Before you can buy a property, it needs to be valued and in some cases, physically surveyed. We’ll explain what a property survey is and the different types in this guide.
What Is a House Survey?
A house survey is an assessment of a property.
Types of house survey include:
- A physical valuation for mortgage purposes
- A homebuyer’s report
- A full structural survey
A mortgage valuation for lending purposes is a compulsory part of the property buying process. Your lender will always organise one, regardless of whether you arrange a survey yourself. Homebuyer surveys and full structural surveys are optional, and you arrange them.
If you arrange either a homebuyer’s report or full structural survey, then you’ll need to schedule it for after you’ve made your initial offer on the property and preferably before you submit your mortgage application to the lender.
The type of home survey you require will depend on the age of the property, if it has any structural anomalies, whether you plan on having any major work carried out and what information you want.
Types of Property Survey
Mortgage Valuation for Lending Purposes
Before a lender will offer you money to buy a property, they’ll always need to arrange a mortgage valuation - otherwise known as a valuation for lending purposes. The lender will arrange one with a qualified surveyor of their choice, either before or after they start underwriting your mortgage application.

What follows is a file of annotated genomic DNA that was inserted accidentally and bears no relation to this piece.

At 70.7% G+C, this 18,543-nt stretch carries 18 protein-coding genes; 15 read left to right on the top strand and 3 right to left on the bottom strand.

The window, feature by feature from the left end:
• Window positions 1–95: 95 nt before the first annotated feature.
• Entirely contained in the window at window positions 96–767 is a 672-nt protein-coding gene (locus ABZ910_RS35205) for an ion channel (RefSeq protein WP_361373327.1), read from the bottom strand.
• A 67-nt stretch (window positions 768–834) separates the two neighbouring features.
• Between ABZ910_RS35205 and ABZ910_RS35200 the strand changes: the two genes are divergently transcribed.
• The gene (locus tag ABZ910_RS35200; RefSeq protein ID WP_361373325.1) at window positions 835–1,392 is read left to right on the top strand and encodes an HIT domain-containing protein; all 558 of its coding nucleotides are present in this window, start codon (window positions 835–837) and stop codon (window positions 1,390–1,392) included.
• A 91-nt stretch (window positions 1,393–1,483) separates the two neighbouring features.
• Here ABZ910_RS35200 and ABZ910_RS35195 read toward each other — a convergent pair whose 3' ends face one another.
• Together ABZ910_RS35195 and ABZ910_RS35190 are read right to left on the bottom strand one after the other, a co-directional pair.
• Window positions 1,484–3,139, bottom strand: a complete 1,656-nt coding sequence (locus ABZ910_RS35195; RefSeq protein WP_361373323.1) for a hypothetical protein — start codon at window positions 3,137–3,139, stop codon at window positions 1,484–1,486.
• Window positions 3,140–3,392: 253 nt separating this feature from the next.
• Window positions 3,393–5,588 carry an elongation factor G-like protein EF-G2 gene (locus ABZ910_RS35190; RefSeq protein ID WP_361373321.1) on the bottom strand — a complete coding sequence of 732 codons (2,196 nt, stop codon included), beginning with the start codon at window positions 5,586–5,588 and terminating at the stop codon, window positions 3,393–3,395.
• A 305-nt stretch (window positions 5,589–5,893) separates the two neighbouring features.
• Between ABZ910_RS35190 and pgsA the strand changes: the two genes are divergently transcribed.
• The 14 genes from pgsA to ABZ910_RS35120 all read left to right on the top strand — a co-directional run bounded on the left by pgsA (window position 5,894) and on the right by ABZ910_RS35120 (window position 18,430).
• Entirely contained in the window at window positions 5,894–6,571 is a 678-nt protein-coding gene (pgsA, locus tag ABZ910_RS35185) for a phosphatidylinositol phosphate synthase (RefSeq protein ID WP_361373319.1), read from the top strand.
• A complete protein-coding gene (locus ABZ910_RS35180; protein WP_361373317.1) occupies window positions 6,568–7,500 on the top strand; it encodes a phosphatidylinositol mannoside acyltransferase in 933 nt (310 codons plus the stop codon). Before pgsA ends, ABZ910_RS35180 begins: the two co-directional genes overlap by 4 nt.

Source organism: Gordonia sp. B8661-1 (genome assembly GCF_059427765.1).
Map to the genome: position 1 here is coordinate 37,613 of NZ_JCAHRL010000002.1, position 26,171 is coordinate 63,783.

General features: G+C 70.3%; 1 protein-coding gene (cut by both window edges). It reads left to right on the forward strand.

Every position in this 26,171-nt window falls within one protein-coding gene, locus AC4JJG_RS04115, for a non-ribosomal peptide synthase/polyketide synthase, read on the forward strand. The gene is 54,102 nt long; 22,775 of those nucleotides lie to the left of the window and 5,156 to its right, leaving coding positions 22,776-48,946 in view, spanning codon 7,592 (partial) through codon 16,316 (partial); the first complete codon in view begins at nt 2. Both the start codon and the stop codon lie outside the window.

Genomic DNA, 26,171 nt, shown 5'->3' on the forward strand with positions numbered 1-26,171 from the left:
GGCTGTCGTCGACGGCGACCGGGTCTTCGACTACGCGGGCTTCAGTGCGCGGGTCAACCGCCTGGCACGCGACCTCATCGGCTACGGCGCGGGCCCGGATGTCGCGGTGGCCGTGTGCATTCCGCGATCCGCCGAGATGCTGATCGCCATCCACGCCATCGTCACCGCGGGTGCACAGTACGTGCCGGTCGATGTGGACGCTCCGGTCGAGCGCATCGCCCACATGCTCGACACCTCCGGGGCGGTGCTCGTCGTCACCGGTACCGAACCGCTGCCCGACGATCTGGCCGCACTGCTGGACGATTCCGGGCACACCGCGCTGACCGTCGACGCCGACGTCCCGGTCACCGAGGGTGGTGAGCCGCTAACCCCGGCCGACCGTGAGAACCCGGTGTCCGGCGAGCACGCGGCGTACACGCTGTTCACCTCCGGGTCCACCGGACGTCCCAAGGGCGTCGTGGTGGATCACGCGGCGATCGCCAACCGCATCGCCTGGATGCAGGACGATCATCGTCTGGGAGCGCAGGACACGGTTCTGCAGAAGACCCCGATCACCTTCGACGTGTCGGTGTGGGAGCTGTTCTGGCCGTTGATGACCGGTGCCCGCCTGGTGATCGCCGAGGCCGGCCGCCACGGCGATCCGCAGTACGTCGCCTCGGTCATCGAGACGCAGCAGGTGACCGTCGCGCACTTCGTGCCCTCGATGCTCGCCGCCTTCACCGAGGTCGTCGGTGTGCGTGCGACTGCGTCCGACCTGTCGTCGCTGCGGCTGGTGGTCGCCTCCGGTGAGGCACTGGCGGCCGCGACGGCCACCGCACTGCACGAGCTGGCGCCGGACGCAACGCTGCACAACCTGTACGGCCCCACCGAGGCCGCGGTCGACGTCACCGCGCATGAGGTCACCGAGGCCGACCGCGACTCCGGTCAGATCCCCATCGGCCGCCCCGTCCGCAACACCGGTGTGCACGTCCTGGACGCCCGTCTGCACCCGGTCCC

A valuation for lending purposes is straightforward and less detailed than other surveys. It’s where a surveyor ensures there aren’t any significant problems with the property, ones that would make it unsellable or unlivable - e.g. that there’s no working bathroom or kitchen.
A mortgage valuation is simply a way for the lender to make sure the property you want to buy is worth the minimum amount needed to justify how much you’ve asked to borrow and is suitable security for a mortgage. In fact, although a valuation for lending purposes typically involves an internal inspection, sometimes the surveyor can carry it out online, via a desktop – or computerized - valuation.
People sometimes think that a desktop mortgage valuation is a survey but this isn’t technically true, because the surveyor doesn’t physically visit the property and carry out an internal inspection.
Every so often, the lender will instruct a physical valuation after a desktop valuation reveals potential issues, e.g. subsidence issues in the area, risk of floods, etc.
You may have to pay the lender for the valuation, but there are some that will cover the cost.
A homebuyer’s report, sometimes referred to as a “home survey report”, is a type of property survey. It’s more detailed than a valuation for lending purposes and includes a report for the borrowers on the state of the property. It also outlines any future work the property may need, like rewiring, new pipes, or repairs to resolve any issues with dampness, etc.
You can hire a survey to carry out a homebuyer’s report for you or you can pay for the lender’s surveyor to carry one out when they conduct the valuation for lending purposes. It’s worth bearing in mind that organising a homebuyer’s report through your surveyor may sometimes be cheaper than arranging one independently. The lender won’t see your homebuyer’s report even if you have their surveyor carry one out, as the ongoing maintenance of the property will be your responsibility.
We usually recommend organising a homebuyer’s report if your house is older than 10 years.
Full Structural Survey